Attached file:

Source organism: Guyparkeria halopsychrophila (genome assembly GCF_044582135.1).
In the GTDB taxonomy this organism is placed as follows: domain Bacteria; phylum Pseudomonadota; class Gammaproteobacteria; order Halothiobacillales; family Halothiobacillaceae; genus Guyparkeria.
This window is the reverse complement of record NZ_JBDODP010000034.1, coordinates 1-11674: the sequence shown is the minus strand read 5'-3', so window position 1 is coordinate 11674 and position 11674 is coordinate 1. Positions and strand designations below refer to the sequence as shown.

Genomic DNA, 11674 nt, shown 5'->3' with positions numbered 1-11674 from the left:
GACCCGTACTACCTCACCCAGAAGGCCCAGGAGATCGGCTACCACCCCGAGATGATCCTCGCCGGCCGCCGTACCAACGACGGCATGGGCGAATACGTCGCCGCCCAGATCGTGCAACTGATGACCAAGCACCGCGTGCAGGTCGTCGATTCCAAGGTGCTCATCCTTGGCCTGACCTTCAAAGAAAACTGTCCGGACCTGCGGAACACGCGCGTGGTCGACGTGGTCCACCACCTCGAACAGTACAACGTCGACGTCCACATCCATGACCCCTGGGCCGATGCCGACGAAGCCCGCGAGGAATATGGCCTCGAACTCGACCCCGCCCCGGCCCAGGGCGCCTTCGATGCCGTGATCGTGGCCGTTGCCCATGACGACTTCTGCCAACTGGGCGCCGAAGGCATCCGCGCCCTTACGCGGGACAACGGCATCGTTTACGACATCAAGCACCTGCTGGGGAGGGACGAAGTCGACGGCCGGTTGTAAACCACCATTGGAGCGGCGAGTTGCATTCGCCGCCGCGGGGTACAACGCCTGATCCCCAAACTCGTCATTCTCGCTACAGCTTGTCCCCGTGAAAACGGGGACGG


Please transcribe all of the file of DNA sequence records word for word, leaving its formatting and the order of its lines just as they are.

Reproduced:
Source organism: Guyparkeria halopsychrophila (genome assembly GCF_044582135.1).
In the GTDB taxonomy this organism is placed as follows: domain Bacteria; phylum Pseudomonadota; class Gammaproteobacteria; order Halothiobacillales; family Halothiobacillaceae; genus Guyparkeria.
This window is the reverse complement of record NZ_JBDODP010000034.1, coordinates 1-11674: the sequence shown is the minus strand read 5'-3', so window position 1 is coordinate 11674 and position 11674 is coordinate 1. Positions and strand designations below refer to the sequence as shown.

Genomic DNA, 11674 nt, shown 5'->3' with positions numbered 1-11674 from the left:
GACCCGTACTACCTCACCCAGAAGGCCCAGGAGATCGGCTACCACCCCGAGATGATCCTCGCCGGCCGCCGTACCAACGACGGCATGGGCGAATACGTCGCCGCCCAGATCGTGCAACTGATGACCAAGCACCGCGTGCAGGTCGTCGATTCCAAGGTGCTCATCCTTGGCCTGACCTTCAAAGAAAACTGTCCGGACCTGCGGAACACGCGCGTGGTCGACGTGGTCCACCACCTCGAACAGTACAACGTCGACGTCCACATCCATGACCCCTGGGCCGATGCCGACGAAGCCCGCGAGGAATATGGCCTCGAACTCGACCCCGCCCCGGCCCAGGGCGCCTTCGATGCCGTGATCGTGGCCGTTGCCCATGACGACTTCTGCCAACTGGGCGCCGAAGGCATCCGCGCCCTTACGCGGGACAACGGCATCGTTTACGACATCAAGCACCTGCTGGGGAGGGACGAAGTCGACGGCCGGTTGTAAACCACCATTGGAGCGGCGAGTTGCATTCGCCGCCGCGGGGTACAACGCCTGATCCCCAAACTCGTCATTCTCGCTACAGCTTGTCCCCGTGAAAACGGGGACGG